This is an archived article that was published on in 2015, and information in the article may be outdated. It is provided only for personal research purposes and may not be reprinted.

U.S. Rep. Chris Stewart told state legislators Thursday that Republicans in Congress have been able to cut federal spending and the deficit and fight against some of President Barack Obama's policies, but more needs to be done to take power away from Washington.

"The fight goes on. It is a fight that will never end in our lifetimes because there are people who want to make Washington, D.C., they want to make guys like me more powerful," he said. "It's my absolute conviction that the people are better served when people like you have far more power than I do."

Stewart said that, in the three years Republicans have been gaining power, discretionary spending has fallen each year and the deficit has been cut by two-thirds. While the deficit is unsustainable, he said, it's moving in the right direction. And he said he is hopeful that more can be done with Republicans taking over the Senate this year.

He wants to see Congress reverse Obama's orders halting the deportation of some undocumented immigrants, approve the Keystone XL pipeline, and give control of federal land to the state.

His Democratic opponent for Congress, state Sen. Luz Escamilla, D-Salt Lake City (formerly Luz Robles), told him it is not enough for Republicans to block Obama's immigration efforts. They should come up with their own immigration-reform plan.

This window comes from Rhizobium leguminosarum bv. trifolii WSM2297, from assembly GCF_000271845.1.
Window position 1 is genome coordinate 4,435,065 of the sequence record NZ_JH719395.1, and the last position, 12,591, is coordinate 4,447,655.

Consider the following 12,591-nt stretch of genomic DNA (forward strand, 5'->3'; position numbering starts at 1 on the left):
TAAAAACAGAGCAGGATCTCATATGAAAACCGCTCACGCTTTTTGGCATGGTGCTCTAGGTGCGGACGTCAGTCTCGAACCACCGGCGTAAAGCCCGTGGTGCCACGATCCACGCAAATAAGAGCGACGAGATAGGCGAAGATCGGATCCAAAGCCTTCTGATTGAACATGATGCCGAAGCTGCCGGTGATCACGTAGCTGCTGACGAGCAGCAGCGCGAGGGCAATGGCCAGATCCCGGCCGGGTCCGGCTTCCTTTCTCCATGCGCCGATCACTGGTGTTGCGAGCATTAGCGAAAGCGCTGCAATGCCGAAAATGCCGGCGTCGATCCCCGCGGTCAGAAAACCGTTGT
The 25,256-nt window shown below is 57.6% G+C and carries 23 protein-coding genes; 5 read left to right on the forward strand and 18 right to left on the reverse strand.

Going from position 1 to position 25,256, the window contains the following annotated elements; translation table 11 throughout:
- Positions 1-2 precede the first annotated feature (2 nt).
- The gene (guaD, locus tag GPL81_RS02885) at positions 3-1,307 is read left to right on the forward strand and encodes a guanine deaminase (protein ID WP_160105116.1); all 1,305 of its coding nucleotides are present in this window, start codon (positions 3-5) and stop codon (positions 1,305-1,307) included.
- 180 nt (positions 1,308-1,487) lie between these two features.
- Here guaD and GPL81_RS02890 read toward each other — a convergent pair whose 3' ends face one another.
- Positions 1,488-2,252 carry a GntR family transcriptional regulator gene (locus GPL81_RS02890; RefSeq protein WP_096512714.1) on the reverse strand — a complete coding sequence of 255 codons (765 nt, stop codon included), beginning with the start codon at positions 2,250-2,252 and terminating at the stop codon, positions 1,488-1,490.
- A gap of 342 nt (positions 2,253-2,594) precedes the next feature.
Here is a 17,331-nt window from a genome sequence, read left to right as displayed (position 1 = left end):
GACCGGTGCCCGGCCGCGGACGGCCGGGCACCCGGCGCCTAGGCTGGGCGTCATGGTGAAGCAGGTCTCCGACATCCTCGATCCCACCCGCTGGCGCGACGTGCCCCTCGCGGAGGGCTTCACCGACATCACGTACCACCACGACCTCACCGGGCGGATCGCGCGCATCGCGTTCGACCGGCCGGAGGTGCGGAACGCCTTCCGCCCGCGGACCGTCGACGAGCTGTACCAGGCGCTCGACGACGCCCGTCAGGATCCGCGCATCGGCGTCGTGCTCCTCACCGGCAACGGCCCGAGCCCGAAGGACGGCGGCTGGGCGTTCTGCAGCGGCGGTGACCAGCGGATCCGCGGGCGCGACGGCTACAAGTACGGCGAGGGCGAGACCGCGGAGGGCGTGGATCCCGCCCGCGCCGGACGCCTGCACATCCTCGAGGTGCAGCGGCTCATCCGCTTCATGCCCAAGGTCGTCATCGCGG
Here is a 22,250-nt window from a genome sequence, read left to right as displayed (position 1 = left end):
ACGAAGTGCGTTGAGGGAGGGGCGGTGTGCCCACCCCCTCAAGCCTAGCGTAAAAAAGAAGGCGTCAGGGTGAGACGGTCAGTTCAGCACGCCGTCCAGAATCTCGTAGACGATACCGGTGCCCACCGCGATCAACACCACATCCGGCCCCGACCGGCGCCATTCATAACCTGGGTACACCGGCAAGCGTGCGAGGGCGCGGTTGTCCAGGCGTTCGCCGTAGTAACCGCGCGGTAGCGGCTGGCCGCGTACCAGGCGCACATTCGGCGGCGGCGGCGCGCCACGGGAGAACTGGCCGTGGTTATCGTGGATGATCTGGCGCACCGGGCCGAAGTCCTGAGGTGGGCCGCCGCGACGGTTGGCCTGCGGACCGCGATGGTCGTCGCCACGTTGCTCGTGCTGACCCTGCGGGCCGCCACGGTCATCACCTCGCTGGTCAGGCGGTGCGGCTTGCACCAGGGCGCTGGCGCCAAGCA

Stewart essentially agreed. "There are very few people in Congress who don't truly recognize that our nation is better if we can do some meaningful immigration reform." He said that includes strengthening the border and expanding visas for agricultural and high-tech workers.

Stewart said he thinks the Utah Test and Training Range needs to be expanded — the U.S. Air Force wants to add about 700,000 acres to the bombing range — but he wouldn't support the expansion unless state and local leaders approve.

"The fact that you are a sovereign state, I recognize and respect that," Stewart told House members. "The last thing I want is a single additional acre of federal land. … We don't want any more wilderness. Not a single acre of wilderness."

Stewart, who was recently appointed to the House Intelligence Committee, also said he doesn't think the United States engages in torture, and that the interrogation techniques used by intelligence agencies have produced intelligence that has protected Americans.

­— Reporter Lee Davidson contributed to this story.